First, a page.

Amazon beats expectations; sales up

The e-tailer posts a narrower-than-expected loss, with sales up 21 percent from last year on strong performance from its Marketplace and books, music and video segments.

Greg Sandoval Former Staff writer
Greg Sandoval covers media and digital entertainment for CNET News. Based in New York, Sandoval is a former reporter for The Washington Post and the Los Angeles Times. E-mail Greg, or follow him on Twitter at @sandoCNET.
Greg Sandoval
3 min read
Amazon.com posted a narrower-than-expected loss Tuesday, with sales up 21 percent from last year on strong performance from the e-tailer's Marketplace and books, music and video segments.

The Seattle-based e-tailer reported a net loss of $23 million, or 6 cents a share, compared with a net loss of $234 million, or 66 cents per share, in the year-ago quarter.

Net sales for the first quarter were $847 million, up 21 percent from $700 million a year ago. The company, which posted its first net profit of $5 million in the fourth quarter, easily beat analysts' expectations for this quarter. Amazon was expected to report $805 million in revenue and a loss of 9 cents per share, according to a consensus of analysts surveyed by First Call.

Amazon closed trading Tuesday at $14.06, down 1.8 percent. The company's shares were up after hours.

Leading to Amazon's strong quarter was the growth of Marketplace, a division that allows third parties sell goods on Amazon's site. Amazon said the unit accounted for 23 percent of total U.S. orders, compared with 4 percent last year.

Sales from Amazon's international operations jumped 71 percent to $226 million.

"The numbers look pretty good," said analyst David Kathman, of financial services company Morningstar.

Kathman noted that Amazon benefited again this quarter from revaluing its euro-denominated debt, which resulted in an additional $6 million. In the fourth quarter, the company said a favorable currency exchange was a key element of reaching profitability.

Kathman anticipates upgrading Amazon's stock.

"Growth, or lack of it, was one of my main concerns, but each of the two past quarters, Amazon's been very aggressive," Kathman said. "Their revenue, which had declined sequentially before the fourth quarter, has taken off again."

The company also announced more discounts, giving a 30 percent discount on all books costing $15 or more, the company said in its earnings release.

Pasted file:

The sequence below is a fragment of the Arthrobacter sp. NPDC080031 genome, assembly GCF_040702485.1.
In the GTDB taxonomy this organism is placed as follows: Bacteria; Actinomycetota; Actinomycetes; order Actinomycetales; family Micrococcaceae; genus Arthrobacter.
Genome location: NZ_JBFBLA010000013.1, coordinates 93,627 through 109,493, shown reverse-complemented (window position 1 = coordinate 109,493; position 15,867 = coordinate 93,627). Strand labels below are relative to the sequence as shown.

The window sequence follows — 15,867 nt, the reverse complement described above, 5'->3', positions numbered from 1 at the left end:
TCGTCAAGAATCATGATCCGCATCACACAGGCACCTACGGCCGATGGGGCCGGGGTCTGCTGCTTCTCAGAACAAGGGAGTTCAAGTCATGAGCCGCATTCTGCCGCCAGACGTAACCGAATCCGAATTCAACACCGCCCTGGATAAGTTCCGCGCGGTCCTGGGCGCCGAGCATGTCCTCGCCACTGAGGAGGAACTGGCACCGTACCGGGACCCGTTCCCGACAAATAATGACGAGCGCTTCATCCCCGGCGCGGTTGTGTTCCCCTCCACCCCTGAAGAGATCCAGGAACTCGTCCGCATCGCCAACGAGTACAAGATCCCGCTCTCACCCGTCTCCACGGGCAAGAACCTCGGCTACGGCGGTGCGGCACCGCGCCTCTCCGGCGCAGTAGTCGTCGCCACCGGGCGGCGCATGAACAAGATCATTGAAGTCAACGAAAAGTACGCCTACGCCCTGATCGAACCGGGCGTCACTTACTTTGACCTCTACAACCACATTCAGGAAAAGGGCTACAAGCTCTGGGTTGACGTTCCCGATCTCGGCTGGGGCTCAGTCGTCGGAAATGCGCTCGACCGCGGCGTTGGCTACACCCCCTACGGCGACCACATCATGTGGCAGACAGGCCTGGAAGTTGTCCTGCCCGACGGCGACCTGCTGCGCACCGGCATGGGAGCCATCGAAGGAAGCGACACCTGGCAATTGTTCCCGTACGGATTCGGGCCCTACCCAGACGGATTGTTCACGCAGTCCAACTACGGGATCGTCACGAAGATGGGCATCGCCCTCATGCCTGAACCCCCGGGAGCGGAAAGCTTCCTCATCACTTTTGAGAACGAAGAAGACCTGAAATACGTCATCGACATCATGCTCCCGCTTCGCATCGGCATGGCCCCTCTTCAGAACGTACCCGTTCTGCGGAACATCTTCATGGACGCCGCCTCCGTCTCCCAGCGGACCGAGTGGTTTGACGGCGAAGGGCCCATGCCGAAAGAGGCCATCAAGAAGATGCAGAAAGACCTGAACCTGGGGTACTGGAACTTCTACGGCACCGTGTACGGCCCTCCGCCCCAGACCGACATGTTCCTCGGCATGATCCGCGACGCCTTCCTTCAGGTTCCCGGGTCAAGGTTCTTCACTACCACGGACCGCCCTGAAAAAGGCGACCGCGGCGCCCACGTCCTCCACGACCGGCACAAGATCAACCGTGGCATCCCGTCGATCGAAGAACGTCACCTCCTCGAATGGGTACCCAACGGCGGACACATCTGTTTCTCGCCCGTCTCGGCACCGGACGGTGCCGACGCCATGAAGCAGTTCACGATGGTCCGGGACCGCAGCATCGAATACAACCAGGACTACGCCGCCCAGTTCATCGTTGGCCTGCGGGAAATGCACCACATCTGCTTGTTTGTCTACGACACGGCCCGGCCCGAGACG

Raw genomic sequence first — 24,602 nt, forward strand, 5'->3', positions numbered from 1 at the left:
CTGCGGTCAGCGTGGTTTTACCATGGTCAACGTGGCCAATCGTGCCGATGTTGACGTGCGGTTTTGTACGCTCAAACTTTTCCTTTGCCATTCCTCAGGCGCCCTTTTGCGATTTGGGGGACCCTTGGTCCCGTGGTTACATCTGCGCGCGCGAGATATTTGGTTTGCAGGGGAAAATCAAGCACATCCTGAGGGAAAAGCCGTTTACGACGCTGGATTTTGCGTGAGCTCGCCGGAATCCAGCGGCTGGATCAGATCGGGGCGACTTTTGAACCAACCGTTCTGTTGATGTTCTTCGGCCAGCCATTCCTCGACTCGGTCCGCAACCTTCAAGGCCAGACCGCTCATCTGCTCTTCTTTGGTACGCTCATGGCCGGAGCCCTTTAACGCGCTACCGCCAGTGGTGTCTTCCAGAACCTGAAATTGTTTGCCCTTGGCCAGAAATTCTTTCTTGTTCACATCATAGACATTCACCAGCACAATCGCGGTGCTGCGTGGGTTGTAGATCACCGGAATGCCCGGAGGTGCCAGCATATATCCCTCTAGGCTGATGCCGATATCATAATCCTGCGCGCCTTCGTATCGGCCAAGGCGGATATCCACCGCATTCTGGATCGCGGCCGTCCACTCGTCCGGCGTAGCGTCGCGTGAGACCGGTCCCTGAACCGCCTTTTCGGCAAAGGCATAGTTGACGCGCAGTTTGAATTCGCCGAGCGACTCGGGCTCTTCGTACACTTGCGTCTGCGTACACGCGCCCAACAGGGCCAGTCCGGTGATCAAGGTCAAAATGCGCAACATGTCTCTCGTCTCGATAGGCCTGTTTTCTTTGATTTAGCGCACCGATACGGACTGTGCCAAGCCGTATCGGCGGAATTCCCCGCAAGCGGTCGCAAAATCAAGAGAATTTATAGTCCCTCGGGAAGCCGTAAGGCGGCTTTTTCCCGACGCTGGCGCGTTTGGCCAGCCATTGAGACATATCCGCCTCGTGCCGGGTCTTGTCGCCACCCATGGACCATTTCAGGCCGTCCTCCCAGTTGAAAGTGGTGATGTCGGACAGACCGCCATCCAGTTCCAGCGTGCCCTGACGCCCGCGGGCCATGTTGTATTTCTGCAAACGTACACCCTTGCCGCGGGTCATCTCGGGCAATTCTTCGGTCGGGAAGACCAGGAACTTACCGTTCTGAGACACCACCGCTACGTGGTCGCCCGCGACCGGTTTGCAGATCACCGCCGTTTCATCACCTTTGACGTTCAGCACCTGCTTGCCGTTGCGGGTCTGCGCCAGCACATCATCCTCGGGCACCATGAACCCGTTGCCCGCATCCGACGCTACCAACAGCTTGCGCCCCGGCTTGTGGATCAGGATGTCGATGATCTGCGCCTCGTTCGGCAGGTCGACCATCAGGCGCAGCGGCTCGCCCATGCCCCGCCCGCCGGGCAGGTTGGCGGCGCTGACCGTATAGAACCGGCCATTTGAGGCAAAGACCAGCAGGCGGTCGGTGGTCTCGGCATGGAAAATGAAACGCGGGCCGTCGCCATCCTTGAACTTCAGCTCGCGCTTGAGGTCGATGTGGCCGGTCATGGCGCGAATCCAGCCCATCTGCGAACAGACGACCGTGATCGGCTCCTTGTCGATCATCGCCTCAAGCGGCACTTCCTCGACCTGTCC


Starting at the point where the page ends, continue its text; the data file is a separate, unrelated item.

"Lowering price for customers...is a pillar of our strategy," Chief Executive Jeff Bezos said on a conference call. "This is our third price decrease in nine months. This is a big deal."

Bezos claimed that Amazon now sells books at lower prices than any traditional bookseller, even with shipping charges.

"If people are buying their books at someplace other than Amazon, they are doing so for something other than price," Bezos said. "They are wasting their money."

The company also said it had improved its results on a pro forma basis, which excludes many costs, like amortization of goodwill and stock-based compensation, and is watched by analysts who use it to gauge core operations.

Amazon said it had exceeded its pro forma operating-profit goal for the quarter, making $25 million on that basis, compared with a loss of $49 million a year earlier. Including interest expenses on some $2 billion in debt, the pro forma loss was $5 million, or 1 cent per share, compared with $76 million, or 21 cents per share, a year earlier, Amazon said.

Analysts have been closely watching Amazon's business partnerships through its Services division. Under the agreements, business partners pay Amazon a fee and sometimes a share of sales, and in return, the e-tailer takes on a range of duties, from building Web stores to overseeing fulfillment of orders. For the first quarter, business through the high-margin division rose 25 percent to $52.7 million.

For the second quarter, Amazon said it expects net sales to be between $765 million and $815 million, or to grow between 15 percent and 22 percent. Operating income on a pro forma basis is expected to be between $5 million and $15 million.

Reuters contributed to this report.